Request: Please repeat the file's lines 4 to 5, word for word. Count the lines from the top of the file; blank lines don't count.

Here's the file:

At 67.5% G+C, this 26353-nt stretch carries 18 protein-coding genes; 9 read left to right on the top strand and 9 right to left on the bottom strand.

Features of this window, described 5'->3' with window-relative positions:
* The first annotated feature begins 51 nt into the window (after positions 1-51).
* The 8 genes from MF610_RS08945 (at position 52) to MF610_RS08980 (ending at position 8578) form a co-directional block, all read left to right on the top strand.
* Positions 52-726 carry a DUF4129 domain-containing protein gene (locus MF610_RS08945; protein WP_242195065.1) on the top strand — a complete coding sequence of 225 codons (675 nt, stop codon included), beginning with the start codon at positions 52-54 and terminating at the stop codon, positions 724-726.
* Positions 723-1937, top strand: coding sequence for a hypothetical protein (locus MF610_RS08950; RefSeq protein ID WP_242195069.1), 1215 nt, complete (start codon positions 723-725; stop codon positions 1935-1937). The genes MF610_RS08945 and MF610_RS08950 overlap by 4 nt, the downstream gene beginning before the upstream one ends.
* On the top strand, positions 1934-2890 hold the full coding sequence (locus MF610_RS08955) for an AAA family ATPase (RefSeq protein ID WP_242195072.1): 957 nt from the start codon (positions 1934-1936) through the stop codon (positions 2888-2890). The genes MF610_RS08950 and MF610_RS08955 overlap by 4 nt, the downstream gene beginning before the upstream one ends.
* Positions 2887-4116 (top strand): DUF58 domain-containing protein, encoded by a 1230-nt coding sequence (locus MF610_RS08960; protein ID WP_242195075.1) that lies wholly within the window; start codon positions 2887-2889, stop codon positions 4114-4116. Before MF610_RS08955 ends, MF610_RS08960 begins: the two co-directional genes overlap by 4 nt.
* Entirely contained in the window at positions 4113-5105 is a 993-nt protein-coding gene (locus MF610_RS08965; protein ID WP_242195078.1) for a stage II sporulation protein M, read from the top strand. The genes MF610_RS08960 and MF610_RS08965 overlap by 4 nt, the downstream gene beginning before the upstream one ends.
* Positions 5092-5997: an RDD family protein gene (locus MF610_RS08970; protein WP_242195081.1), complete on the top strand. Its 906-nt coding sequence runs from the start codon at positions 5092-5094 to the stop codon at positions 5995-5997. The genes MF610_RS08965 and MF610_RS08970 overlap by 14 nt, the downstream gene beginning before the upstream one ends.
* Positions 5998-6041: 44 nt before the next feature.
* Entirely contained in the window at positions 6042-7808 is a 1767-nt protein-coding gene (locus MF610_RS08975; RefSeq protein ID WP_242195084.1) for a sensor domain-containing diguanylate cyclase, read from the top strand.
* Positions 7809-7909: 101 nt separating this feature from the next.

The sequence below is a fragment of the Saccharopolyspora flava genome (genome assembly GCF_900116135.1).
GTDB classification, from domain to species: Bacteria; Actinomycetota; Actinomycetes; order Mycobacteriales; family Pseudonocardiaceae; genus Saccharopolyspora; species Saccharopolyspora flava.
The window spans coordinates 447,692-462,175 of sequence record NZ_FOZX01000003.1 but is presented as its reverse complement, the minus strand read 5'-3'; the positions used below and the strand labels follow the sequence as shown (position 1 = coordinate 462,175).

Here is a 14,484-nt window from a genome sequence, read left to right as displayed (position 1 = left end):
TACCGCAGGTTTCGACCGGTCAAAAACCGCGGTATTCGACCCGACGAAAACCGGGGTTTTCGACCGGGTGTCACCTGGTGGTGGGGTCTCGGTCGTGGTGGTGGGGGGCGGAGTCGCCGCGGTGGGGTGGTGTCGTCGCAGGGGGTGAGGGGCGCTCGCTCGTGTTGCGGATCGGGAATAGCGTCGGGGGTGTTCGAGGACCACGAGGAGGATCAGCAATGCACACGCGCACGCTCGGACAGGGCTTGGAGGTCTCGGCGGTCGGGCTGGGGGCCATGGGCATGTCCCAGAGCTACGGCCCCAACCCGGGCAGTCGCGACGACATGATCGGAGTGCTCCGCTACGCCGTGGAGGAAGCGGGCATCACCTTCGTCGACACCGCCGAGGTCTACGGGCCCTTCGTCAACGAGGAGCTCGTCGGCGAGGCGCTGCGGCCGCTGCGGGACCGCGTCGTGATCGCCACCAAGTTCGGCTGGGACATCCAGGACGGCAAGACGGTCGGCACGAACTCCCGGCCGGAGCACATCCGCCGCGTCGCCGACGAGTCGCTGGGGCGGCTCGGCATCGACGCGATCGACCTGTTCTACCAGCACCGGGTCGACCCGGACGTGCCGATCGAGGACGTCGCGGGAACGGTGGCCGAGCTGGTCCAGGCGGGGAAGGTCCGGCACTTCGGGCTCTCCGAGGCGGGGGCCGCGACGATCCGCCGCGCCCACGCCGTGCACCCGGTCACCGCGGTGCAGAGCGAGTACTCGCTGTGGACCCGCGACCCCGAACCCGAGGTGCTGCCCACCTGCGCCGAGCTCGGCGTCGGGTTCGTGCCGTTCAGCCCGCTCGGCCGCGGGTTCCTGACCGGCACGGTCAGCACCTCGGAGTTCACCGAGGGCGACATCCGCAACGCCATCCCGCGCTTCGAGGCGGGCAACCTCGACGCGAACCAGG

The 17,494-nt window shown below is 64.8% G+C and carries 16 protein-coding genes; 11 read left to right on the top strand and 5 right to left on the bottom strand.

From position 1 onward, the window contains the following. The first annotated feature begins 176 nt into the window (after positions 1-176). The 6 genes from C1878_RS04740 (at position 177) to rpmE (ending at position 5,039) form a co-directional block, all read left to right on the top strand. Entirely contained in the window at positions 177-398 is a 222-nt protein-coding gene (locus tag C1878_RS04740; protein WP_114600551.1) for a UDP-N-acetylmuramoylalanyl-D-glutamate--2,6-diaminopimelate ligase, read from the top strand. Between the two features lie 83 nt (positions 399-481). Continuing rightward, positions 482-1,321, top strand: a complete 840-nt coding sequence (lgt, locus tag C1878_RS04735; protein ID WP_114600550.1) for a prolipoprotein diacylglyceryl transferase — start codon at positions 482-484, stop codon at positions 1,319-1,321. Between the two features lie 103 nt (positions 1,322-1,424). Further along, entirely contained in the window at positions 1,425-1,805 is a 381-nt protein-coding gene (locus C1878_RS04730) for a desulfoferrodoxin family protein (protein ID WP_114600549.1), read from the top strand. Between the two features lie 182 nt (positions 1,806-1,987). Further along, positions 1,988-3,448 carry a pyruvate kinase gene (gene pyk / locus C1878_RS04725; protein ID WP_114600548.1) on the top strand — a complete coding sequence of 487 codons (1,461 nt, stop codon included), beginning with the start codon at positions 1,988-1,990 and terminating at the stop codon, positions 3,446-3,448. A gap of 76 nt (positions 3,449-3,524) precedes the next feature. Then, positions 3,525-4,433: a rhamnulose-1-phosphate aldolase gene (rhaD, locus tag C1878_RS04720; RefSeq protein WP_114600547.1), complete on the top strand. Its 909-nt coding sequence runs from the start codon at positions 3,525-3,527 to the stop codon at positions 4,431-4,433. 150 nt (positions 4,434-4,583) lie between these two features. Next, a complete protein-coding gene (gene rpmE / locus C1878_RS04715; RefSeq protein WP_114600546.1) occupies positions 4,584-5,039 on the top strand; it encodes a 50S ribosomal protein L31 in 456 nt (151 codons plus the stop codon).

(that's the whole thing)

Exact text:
* The 8 genes from MF610_RS08945 (at position 52) to MF610_RS08980 (ending at position 8578) form a co-directional block, all read left to right on the top strand.
* Positions 52-726 carry a DUF4129 domain-containing protein gene (locus MF610_RS08945; protein WP_242195065.1) on the top strand — a complete coding sequence of 225 codons (675 nt, stop codon included), beginning with the start codon at positions 52-54 and terminating at the stop codon, positions 724-726.